One of the greatest failures in our healthcare industry is the failure to provide support to the family caregiver. A tragedy occurs. A significant other is grateful for the miracle survival of their loved one. Financial resources are limited. The patient improved and discharge approaches. Nurses show the family how to do dressing changes. They talk about cleanliness and if what if this happens or that. Instructions are written down. Plans are made and the patient is discharged home. Orders are written for home health which essential means maybe a one hour visit daily in rare cases or an hour visit 2-3 times per week to check on the status of the patient. The rest is up to the family.
The reality of what just hit them sets in about the time the family opens the front door of their home and they have to figure out how to get this very weak individual into their home and to their bedroom because often steps are the first obstacle to be breached and getting up them is a problem. After that, it’s a question of leaky body parts in the bed, helping to change positions, and how far away is the bathroom? Followed immediately by the question, “which pills did she take today at the hospital, and which ones still need to be taken today? This discharge paper doesn’t say. Oh, and the pharmacy was closed by the time we came by this afternoon. Now I don’t have anyone to stay with Mom in the morning while I go pick up her medication.”
When it’s time for the first dressing change, another reality hits home—they are not in a hospital setting where all the wound supplies are located at hand’s reach. They need to set up a workstation for their supplies. Plus, they have forgotten how to do sterile technique and there was a new-looking spot on his butt that wasn’t there before. What do they do with that?
New caregivers feel overwhelmed. Many feel sure they might cause more harm than good and fear careless mistakes might cause them to hurt their Dad based on incorrect assumptions. They have no role models, no one to mimic or call for a quick “how did you handle this?” type of question. They feel isolated and alone. What’s worse is that they feel if they complain, they may be criticized for not wanting to provide care for a parent or spouse and may appear to be seemingly ungrateful for years of prior care themselves. Thus, the new caregiver begins to feel not only insecure but isolated as well.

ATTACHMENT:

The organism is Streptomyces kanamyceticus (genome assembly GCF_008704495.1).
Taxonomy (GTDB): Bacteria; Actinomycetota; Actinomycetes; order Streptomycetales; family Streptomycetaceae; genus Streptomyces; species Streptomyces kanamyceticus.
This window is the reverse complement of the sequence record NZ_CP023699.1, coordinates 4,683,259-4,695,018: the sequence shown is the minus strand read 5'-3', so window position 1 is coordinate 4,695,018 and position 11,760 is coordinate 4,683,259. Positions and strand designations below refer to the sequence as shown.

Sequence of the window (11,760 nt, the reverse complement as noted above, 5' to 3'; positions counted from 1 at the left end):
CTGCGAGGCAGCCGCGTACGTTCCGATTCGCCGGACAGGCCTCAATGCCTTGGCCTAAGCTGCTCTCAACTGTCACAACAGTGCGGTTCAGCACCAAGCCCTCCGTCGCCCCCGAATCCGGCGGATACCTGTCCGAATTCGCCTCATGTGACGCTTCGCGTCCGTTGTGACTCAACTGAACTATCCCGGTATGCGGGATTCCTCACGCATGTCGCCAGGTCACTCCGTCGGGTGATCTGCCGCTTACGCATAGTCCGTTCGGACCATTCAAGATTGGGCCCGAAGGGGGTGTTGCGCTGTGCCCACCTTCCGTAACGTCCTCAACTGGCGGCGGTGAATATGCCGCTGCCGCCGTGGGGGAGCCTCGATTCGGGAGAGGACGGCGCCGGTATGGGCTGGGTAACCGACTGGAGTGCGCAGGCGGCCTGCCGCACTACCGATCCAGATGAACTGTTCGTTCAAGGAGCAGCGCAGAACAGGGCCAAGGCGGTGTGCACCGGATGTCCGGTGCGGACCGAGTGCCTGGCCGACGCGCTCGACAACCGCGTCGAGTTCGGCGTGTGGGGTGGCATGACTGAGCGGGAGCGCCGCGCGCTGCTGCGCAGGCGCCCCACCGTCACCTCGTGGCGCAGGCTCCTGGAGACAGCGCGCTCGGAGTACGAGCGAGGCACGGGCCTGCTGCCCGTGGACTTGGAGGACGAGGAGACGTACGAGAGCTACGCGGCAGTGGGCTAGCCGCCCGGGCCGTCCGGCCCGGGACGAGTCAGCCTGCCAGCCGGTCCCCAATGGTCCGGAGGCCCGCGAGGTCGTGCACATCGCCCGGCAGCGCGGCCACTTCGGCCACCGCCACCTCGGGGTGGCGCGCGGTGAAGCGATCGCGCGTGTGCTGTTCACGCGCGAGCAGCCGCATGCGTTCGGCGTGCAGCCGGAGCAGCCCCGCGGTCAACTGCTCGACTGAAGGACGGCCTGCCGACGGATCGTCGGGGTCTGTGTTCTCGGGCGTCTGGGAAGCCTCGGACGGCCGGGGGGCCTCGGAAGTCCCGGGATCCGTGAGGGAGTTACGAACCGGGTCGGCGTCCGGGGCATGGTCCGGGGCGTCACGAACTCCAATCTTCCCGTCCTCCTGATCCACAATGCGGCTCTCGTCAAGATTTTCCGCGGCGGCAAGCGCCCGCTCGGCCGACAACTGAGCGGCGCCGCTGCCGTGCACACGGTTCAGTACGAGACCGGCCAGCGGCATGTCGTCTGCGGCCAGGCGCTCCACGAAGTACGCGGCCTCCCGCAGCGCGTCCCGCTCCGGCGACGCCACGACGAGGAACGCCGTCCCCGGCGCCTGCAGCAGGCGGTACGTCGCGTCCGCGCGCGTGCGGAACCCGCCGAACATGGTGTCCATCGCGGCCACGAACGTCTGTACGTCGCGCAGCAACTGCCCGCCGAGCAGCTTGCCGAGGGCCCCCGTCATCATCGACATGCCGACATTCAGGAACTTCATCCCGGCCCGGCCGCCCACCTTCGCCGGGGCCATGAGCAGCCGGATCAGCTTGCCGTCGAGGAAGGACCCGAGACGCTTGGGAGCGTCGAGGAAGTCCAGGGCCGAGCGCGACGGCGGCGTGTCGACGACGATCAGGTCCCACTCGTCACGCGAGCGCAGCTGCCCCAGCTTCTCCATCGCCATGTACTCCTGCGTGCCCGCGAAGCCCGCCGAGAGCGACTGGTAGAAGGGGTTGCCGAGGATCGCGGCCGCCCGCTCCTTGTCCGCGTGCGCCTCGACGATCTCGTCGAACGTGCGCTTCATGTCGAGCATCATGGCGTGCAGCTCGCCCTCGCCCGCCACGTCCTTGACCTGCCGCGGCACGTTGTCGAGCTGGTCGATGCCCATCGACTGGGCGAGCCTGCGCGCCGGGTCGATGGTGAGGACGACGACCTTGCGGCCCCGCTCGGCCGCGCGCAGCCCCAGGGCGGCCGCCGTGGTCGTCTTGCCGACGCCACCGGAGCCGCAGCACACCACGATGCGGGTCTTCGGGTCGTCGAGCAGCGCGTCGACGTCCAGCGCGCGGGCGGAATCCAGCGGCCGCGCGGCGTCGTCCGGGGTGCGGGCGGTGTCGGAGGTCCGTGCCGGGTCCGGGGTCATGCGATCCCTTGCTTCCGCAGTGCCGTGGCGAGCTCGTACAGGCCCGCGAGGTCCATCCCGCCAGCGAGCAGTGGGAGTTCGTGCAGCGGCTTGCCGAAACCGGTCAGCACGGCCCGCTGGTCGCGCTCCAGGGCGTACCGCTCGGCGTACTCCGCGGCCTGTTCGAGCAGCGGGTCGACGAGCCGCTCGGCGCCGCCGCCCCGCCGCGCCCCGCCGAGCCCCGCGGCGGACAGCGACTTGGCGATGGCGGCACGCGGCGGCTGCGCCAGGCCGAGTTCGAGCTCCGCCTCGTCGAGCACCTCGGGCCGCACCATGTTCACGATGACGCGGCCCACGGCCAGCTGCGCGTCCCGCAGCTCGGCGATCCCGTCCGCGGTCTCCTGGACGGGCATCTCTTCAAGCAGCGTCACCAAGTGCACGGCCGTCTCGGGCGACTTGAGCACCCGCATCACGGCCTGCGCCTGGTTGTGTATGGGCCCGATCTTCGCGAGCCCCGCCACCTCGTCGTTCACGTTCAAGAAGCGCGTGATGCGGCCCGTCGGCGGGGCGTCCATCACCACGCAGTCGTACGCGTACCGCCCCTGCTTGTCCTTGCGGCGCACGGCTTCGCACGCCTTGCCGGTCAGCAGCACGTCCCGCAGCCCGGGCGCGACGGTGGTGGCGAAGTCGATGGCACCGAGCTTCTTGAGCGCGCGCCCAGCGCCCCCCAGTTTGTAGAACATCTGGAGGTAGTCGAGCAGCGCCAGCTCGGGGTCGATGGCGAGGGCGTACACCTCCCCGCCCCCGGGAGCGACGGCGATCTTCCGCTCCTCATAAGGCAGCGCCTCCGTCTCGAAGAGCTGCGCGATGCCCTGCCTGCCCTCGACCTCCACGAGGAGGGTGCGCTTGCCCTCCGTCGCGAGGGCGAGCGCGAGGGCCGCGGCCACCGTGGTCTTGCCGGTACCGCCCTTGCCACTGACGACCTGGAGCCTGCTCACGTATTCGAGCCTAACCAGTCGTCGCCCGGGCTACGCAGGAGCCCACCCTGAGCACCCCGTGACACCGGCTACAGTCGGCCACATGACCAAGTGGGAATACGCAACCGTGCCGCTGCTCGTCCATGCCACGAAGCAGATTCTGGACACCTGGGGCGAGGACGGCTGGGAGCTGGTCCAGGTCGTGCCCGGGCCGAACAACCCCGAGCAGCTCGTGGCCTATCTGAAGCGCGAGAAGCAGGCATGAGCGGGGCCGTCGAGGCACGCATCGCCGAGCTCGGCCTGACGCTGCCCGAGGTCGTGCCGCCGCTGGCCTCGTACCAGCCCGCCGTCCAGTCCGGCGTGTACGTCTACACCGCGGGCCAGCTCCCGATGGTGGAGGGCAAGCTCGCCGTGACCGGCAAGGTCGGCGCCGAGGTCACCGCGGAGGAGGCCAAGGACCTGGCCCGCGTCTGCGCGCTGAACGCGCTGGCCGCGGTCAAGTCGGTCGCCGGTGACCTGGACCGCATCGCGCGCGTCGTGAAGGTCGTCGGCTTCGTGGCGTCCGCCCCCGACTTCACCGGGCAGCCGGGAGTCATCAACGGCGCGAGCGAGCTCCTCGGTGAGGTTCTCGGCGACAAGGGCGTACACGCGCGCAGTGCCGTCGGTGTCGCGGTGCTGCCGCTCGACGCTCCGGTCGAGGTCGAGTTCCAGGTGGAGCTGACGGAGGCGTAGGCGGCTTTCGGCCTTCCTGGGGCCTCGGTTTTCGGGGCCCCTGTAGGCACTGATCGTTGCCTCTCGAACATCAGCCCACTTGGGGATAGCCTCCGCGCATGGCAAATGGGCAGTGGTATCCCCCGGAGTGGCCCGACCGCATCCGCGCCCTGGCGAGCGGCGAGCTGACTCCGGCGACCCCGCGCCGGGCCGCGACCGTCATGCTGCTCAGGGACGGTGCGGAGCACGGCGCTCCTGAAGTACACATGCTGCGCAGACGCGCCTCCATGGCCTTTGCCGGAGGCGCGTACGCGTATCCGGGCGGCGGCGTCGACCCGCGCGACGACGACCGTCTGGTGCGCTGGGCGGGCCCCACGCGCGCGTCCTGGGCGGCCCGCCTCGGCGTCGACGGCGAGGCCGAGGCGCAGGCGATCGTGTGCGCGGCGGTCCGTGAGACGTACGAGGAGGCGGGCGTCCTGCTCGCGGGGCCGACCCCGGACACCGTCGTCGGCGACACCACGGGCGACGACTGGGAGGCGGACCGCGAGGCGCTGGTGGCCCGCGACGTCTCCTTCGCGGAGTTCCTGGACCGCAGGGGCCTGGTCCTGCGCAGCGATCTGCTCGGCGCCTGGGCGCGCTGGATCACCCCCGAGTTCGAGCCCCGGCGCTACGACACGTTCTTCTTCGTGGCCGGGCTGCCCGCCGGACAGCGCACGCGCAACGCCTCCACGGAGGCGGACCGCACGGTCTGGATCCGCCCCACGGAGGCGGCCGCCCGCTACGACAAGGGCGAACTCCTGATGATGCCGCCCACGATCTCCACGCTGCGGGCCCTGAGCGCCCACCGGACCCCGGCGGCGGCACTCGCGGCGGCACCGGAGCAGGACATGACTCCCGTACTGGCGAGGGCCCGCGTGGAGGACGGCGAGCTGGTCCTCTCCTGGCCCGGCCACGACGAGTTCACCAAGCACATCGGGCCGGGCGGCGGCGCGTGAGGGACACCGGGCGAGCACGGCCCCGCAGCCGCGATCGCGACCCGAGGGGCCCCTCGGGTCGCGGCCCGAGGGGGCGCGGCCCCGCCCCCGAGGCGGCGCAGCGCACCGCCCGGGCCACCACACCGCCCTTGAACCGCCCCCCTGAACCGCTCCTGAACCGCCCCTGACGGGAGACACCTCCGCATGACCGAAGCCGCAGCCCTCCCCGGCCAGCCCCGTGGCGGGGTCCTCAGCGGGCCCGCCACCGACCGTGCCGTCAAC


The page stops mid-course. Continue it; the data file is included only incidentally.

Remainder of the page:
Over time, holding in these feelings leads to resentment, anger, frustration, depression, and if care is needed for a long time, eventual compassion fatigue or caregiver burnout. In both situations, the caregiver’s own health suffers, as well as, their emotional well-being. In many cases, the person receiving care often survives longer than the one providing the care because caregivers tend to neglect their own well-being to provide for the one under their responsibility instead.
The picture of isolation and despair is one I hope to change and why I started this website. I have felt and still feel all those emotions at times. I know how you feel because I do what you do every day, and I want to help stop the hurt.
I am retired now and have someone who helps me during the day shift. I want to use that time when I have help to provide some support to those starting out and to encourage those who are already in the role to continue their walk through working together to strengthen one another. I think what I have to offer can make a difference in our lives if we all pull together and share what we know, and I’m will to coordinate that process to help make that difference. I hope you will join me in making that difference.